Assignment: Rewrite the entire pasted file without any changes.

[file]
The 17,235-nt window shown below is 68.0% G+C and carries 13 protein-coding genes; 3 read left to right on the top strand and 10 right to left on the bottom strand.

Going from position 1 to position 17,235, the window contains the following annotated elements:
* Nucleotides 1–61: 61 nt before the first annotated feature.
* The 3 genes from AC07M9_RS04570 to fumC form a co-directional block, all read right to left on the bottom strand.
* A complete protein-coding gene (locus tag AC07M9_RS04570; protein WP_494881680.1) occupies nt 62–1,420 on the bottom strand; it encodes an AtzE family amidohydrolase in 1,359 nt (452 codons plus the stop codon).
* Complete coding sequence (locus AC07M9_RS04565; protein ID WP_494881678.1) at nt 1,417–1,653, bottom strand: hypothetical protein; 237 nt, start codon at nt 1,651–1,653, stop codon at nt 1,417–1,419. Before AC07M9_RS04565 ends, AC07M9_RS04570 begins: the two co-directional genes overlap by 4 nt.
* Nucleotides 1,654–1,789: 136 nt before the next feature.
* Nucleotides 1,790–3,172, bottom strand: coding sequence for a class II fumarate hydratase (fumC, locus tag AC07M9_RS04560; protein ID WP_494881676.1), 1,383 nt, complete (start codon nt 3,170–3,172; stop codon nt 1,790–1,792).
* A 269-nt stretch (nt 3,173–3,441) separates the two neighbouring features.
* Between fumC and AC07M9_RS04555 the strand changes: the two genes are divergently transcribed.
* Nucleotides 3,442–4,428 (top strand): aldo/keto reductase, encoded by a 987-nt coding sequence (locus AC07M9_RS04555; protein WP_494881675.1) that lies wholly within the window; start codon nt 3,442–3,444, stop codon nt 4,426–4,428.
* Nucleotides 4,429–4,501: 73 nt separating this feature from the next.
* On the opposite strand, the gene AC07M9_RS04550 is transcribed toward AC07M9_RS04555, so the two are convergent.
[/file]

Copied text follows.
The 17,235-nt window shown below is 68.0% G+C and carries 13 protein-coding genes; 3 read left to right on the top strand and 10 right to left on the bottom strand.

Going from position 1 to position 17,235, the window contains the following annotated elements:
* Nucleotides 1–61: 61 nt before the first annotated feature.
* The 3 genes from AC07M9_RS04570 to fumC form a co-directional block, all read right to left on the bottom strand.
* A complete protein-coding gene (locus tag AC07M9_RS04570; protein WP_494881680.1) occupies nt 62–1,420 on the bottom strand; it encodes an AtzE family amidohydrolase in 1,359 nt (452 codons plus the stop codon).
* Complete coding sequence (locus AC07M9_RS04565; protein ID WP_494881678.1) at nt 1,417–1,653, bottom strand: hypothetical protein; 237 nt, start codon at nt 1,651–1,653, stop codon at nt 1,417–1,419. Before AC07M9_RS04565 ends, AC07M9_RS04570 begins: the two co-directional genes overlap by 4 nt.
* Nucleotides 1,654–1,789: 136 nt before the next feature.
* Nucleotides 1,790–3,172, bottom strand: coding sequence for a class II fumarate hydratase (fumC, locus tag AC07M9_RS04560; protein ID WP_494881676.1), 1,383 nt, complete (start codon nt 3,170–3,172; stop codon nt 1,790–1,792).
* A 269-nt stretch (nt 3,173–3,441) separates the two neighbouring features.
* Between fumC and AC07M9_RS04555 the strand changes: the two genes are divergently transcribed.
* Nucleotides 3,442–4,428 (top strand): aldo/keto reductase, encoded by a 987-nt coding sequence (locus AC07M9_RS04555; protein WP_494881675.1) that lies wholly within the window; start codon nt 3,442–3,444, stop codon nt 4,426–4,428.
* Nucleotides 4,429–4,501: 73 nt separating this feature from the next.
* On the opposite strand, the gene AC07M9_RS04550 is transcribed toward AC07M9_RS04555, so the two are convergent.